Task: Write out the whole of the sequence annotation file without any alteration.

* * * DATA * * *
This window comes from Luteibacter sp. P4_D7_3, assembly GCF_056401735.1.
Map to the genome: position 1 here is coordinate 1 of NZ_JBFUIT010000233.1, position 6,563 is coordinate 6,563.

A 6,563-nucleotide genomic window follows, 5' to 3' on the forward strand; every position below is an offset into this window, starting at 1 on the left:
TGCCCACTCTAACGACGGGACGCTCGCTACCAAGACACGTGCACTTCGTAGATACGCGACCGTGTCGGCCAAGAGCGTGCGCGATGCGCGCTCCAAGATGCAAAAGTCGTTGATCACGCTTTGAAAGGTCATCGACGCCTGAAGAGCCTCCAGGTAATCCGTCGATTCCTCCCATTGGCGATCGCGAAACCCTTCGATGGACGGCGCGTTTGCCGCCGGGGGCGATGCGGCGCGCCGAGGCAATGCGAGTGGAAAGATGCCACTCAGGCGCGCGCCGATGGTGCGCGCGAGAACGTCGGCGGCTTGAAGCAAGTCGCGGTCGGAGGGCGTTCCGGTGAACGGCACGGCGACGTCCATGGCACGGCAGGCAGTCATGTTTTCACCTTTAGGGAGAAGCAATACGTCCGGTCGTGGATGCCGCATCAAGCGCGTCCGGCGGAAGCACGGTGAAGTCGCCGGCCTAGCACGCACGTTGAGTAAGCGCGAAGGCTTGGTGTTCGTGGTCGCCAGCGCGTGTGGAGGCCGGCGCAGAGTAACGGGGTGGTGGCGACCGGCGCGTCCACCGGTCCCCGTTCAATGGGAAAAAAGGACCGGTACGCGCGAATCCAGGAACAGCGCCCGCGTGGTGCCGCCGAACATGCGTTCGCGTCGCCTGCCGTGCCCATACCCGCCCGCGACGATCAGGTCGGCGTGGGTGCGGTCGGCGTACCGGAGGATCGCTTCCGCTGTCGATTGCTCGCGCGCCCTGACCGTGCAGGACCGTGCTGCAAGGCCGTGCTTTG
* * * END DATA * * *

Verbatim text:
This window comes from Luteibacter sp. P4_D7_3, assembly GCF_056401735.1.
Map to the genome: position 1 here is coordinate 1 of NZ_JBFUIT010000233.1, position 6,563 is coordinate 6,563.

A 6,563-nucleotide genomic window follows, 5' to 3' on the forward strand; every position below is an offset into this window, starting at 1 on the left:
TGCCCACTCTAACGACGGGACGCTCGCTACCAAGACACGTGCACTTCGTAGATACGCGACCGTGTCGGCCAAGAGCGTGCGCGATGCGCGCTCCAAGATGCAAAAGTCGTTGATCACGCTTTGAAAGGTCATCGACGCCTGAAGAGCCTCCAGGTAATCCGTCGATTCCTCCCATTGGCGATCGCGAAACCCTTCGATGGACGGCGCGTTTGCCGCCGGGGGCGATGCGGCGCGCCGAGGCAATGCGAGTGGAAAGATGCCACTCAGGCGCGCGCCGATGGTGCGCGCGAGAACGTCGGCGGCTTGAAGCAAGTCGCGGTCGGAGGGCGTTCCGGTGAACGGCACGGCGACGTCCATGGCACGGCAGGCAGTCATGTTTTCACCTTTAGGGAGAAGCAATACGTCCGGTCGTGGATGCCGCATCAAGCGCGTCCGGCGGAAGCACGGTGAAGTCGCCGGCCTAGCACGCACGTTGAGTAAGCGCGAAGGCTTGGTGTTCGTGGTCGCCAGCGCGTGTGGAGGCCGGCGCAGAGTAACGGGGTGGTGGCGACCGGCGCGTCCACCGGTCCCCGTTCAATGGGAAAAAAGGACCGGTACGCGCGAATCCAGGAACAGCGCCCGCGTGGTGCCGCCGAACATGCGTTCGCGTCGCCTGCCGTGCCCATACCCGCCCGCGACGATCAGGTCGGCGTGGGTGCGGTCGGCGTACCGGAGGATCGCTTCCGCTGTCGATTGCTCGCGCGCCCTGACCGTGCAGGACCGTGCTGCAAGGCCGTGCTTTG